When I first bred Poecilotheria subfusca a dozen years ago there was no talk of "highland" and "lowland". This was long before mention of a lowland form existed. This was long before people improperly began using the old specific epithet "bara". We just had "subfusca" and you can read about my early experiences with this species in captivity in the following articles. These articles were published in my old magazine ARACHNOCULTURE; in issues 1(1) and 2(1), respectively.

Map © 2007
At the time people who used common or popular names sometimes referred to P. subfusca as the Ivory Ornamental, a reference to its white chelicerae, but it was also called the Kandy Ornamental and later the Kandy Highland Ornamental. I admit I was occasionally guilty of using the latter name, which you learn is actually oxymoronic. (And all common names could be argued to be "moronic"). But "Kandy Highland" is actually a contradiction of terms and I'll expand on that below.

Kandy is a city that people have associated with P. subfusca, but I knew from my talks with Andrew, many of which occurred with fine whiskey and finer cigars, that he had found P. subfusca near Nuwara Eliya. This city is actually at high elevation and Andy spoke of seeing his breath in the morning and cold nights below the blankets. Nuwara Eliya is loosely pronounced noor-AY-lee-uh, spoken as one smooth word, not two.

I'm not going to drag out my explanation of "lowland" and "highland" here. Those of you who saw my lecture "Sri Lanka: Land of Leopard Spiders" at the BTS Lectures in February 2015 or my ArachnoGathering #2 in March 2015 got the full explanation. I still intend to make a YouTube film presentation of this material so the rest of you will have to wait. This is the incredibly concise version:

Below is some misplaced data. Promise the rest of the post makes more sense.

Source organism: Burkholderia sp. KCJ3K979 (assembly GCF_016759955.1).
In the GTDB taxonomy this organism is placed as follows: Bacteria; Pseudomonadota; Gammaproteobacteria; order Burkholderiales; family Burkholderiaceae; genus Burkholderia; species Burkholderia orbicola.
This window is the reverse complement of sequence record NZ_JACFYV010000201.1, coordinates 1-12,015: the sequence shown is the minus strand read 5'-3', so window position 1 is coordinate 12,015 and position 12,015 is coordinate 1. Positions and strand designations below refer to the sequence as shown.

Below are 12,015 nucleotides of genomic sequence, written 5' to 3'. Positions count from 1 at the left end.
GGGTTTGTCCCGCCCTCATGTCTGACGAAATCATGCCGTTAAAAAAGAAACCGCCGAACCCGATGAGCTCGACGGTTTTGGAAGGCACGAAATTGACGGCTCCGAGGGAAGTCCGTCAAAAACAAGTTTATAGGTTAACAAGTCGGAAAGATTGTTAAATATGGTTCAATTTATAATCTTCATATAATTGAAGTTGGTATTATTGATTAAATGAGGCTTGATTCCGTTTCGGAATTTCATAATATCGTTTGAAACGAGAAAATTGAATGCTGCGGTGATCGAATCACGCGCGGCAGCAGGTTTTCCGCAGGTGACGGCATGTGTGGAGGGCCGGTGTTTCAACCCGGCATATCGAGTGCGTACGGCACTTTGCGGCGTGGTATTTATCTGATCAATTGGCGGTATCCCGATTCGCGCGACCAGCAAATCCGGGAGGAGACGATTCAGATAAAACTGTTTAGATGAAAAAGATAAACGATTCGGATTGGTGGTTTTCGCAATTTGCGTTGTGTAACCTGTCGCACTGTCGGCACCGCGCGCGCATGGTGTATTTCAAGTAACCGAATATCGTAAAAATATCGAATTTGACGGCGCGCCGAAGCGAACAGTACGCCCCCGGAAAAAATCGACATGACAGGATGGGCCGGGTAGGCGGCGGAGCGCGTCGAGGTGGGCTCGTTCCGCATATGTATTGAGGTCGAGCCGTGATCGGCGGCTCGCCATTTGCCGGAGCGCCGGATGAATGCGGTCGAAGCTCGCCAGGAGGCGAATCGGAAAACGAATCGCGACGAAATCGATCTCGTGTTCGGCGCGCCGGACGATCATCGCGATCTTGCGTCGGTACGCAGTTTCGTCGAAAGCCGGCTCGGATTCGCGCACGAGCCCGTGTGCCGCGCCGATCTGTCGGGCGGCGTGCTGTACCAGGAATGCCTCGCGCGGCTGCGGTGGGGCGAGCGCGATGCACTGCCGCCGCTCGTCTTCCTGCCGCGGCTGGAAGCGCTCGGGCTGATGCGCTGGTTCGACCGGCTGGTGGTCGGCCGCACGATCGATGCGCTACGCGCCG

I used to HATE hearing people talk about "lowland" subfusca. I was skeptical. I didn't want to believe that my favorite spider would be subjected to controversy and hobby arguments and nomenclatural gibberish. I still HATE when people use the term "bara", which is taxonomically incorrect. However, as those who heard my lectures learned, I fully agree now that there are two forms of "subfusca" and I believe that they should be considered two different species. Without getting into nomenclatural semantics and ICZN rules and such I will say that I believe that "bara" is no longer an available name. I will also say that I disagree that the "lowland form" is deserving of a new species name. I would argue that the "lowland form" is P. subfusca and the "highland form" is the spider that should receive the new name. Fortunately, I know from personal communication that Ranil Nanayakkara - a Sri Lankan who is active in native tarantula descriptions and taxonomy - agrees with me. The short story is that years ago Andrew Smith told me that the preserved "bara" type specimen is the largest Poecilotheria he has ever seen, live or in spirit. Many of you should know that the lowland is a larger and lighter colored spider and the highland is a much darker and smaller spider. This only makes sense. It is true throughout the animal kingdom that, in races or populations or divergent species or whatever taxa you look at, high elevation organisms tend to be dark to absorb heat quicker and tend to be smaller. Getting back to the cities of Kandy and Nuwara Eliya. They are two different worlds and I'm not talking about the cities' topography, people, culture, etc., which are indeed very different. I am talking about climate. Kandy is hot and humid, but seasonally dry. It lies at an altitude of about 500 meters (just under 1700 feet). Nuwara Eliya sits at an altitude of just under 1900 meters or 6200 feet. Obviously, this is higher than our "mile high city" of Denver, Colorado. It is cold. It is damp. It almost never gets above 70ºF. You can see your breath at times. We froze at night. We had no hot water to shower with. As we walked the streets vendors were peddling down jackets and wool blankets. This is like no other place in Sri Lanka. Fortunately, (spoiler alert again) we were lucky enough to find "lowland subfusca" near Kandy and "highland subfusca" near Nuwara Eliya and they are two very different spiders. Even in my lightweight jungle trekking gear I was sweating bullets in the seasonally dry lowland rainforest where we found our Kandy spiders. We found our highland beauties in cold fog. I was wearing a fleece and rain jacket. Two worlds indeed. The cities are only 100 km apart, but their climate couldn't be much more different. Kandy is part of Sri Lanka's central "Hill Country", but temperatures reach 90ºF and it is very tropical. Nuwara Eliya is a cool, misty, magical place.